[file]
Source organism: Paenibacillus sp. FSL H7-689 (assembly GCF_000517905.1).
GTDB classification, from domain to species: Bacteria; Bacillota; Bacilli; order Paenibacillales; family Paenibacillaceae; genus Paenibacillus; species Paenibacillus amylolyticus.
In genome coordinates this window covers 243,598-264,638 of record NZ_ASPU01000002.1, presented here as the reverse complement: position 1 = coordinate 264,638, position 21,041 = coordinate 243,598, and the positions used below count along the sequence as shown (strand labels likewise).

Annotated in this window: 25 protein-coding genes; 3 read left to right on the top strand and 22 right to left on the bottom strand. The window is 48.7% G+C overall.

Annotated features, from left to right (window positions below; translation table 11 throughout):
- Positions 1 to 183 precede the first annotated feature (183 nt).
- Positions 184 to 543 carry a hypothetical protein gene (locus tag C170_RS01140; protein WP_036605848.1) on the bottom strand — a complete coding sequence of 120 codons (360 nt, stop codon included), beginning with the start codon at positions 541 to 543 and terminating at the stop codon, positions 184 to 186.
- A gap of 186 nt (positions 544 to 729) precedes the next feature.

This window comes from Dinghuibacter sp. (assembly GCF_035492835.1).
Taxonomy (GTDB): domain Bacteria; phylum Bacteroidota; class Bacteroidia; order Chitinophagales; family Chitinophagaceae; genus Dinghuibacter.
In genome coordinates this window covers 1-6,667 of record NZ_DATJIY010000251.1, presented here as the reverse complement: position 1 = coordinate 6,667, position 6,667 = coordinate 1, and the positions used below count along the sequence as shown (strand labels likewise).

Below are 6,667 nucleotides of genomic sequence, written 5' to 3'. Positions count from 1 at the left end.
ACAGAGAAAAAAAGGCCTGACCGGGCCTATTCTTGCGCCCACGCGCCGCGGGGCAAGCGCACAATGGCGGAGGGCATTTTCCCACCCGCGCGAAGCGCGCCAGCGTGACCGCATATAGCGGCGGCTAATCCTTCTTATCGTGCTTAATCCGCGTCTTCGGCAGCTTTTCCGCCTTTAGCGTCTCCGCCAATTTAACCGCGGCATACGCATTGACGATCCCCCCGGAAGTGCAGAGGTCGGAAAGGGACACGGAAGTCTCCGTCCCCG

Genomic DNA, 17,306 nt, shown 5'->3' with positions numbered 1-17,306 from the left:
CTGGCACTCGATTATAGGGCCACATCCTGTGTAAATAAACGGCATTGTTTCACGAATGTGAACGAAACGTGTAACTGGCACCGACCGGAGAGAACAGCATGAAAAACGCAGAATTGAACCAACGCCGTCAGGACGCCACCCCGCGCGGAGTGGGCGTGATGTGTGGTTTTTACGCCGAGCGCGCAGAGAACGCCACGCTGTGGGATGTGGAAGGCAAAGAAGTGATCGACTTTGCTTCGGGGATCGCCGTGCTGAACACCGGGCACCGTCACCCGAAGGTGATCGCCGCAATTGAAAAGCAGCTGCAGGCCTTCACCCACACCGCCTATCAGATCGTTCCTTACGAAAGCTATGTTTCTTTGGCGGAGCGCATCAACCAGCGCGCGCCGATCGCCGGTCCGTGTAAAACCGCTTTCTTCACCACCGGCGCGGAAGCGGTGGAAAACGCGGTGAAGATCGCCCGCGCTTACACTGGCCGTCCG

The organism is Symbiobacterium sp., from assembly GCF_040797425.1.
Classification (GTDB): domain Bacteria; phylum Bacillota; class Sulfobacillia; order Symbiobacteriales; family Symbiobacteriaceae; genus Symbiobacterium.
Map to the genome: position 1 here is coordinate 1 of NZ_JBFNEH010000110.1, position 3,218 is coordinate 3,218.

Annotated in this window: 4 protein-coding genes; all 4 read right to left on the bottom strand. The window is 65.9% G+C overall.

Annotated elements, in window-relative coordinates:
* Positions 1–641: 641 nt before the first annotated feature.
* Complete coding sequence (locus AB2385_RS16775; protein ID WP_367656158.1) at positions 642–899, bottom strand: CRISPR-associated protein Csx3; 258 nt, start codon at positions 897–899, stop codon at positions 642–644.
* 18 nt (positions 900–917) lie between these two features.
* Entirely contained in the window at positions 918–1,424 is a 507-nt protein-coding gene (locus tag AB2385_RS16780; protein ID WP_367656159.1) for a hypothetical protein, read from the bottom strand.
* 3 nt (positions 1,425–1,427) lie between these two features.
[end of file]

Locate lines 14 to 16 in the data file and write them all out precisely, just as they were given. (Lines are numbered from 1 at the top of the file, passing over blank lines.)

Genomic DNA, 17,306 nt, shown 5'->3' with positions numbered 1-17,306 from the left:
CTGGCACTCGATTATAGGGCCACATCCTGTGTAAATAAACGGCATTGTTTCACGAATGTGAACGAAACGTGTAACTGGCACCGACCGGAGAGAACAGCATGAAAAACGCAGAATTGAACCAACGCCGTCAGGACGCCACCCCGCGCGGAGTGGGCGTGATGTGTGGTTTTTACGCCGAGCGCGCAGAGAACGCCACGCTGTGGGATGTGGAAGGCAAAGAAGTGATCGACTTTGCTTCGGGGATCGCCGTGCTGAACACCGGGCACCGTCACCCGAAGGTGATCGCCGCAATTGAAAAGCAGCTGCAGGCCTTCACCCACACCGCCTATCAGATCGTTCCTTACGAAAGCTATGTTTCTTTGGCGGAGCGCATCAACCAGCGCGCGCCGATCGCCGGTCCGTGTAAAACCGCTTTCTTCACCACCGGCGCGGAAGCGGTGGAAAACGCGGTGAAGATCGCCCGCGCTTACACTGGCCGTCCG

The organism is Symbiobacterium sp., from assembly GCF_040797425.1.